China’s state-run Global Times boasted in an article on Thursday that Chinese people are increasingly becoming accustomed to the use of “emotion recognition technology,” artificial intelligence that allows the government to track human feelings, as part of everyday life.
The Global Times illustrated the usefulness of this technology with an example in which police arrest passengers of a car after using artificial intelligence to discover drugs in their car. “Emotion recognition technology” tells the officers that the passengers are more nervous than the average person at a checkpoint, which they use as an excuse to search the car.
The notoriously repressive Communist Party is allegedly applying “emotional recognition technology” in “various fields including health, anti-terrorism, and urban security,” according to the Global Times.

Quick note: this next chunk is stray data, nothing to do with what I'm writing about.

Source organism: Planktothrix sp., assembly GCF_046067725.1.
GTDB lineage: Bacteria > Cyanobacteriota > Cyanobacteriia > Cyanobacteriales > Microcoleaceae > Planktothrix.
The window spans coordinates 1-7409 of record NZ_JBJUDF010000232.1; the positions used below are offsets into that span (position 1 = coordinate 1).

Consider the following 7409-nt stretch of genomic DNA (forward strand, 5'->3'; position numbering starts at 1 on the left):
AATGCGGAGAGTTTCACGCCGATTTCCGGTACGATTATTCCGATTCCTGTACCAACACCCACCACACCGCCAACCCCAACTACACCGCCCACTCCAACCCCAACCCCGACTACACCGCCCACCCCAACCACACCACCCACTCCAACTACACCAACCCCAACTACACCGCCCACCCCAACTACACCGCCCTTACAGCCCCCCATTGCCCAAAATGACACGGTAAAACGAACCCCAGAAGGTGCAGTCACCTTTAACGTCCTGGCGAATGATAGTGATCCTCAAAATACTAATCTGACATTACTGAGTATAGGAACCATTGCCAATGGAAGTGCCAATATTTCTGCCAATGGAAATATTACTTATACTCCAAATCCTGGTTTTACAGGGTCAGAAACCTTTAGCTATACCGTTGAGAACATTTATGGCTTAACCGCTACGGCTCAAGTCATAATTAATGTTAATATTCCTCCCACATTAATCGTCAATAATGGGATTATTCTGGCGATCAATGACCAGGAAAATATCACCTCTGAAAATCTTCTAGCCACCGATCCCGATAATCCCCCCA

The development of this technology to criminalize feelings follows increasingly alarming developments in Chinese law enforcement, most recently the revelation that Chinese technology giant Huawei is developing facial recognition technology that can identify a person’s ethnicity, making it easier for Chinese police to persecute members of the Uyghur ethnic minority. Multiple governments around the world, including the current and past administration of the United States, have accused China of committing genocide against the Uyghur people.
The Communist Party has built over 1,000 concentration camps in the Uyghurs’ native region, Xinjiang, where survivors say they were forced into indoctrination, slavery, and subject to rape and torture. Of particular concern are reports that China is systematically sterilizing Uyghur women against their will to eliminate the ethnic group, a practice specifically listed in the definition of genocide.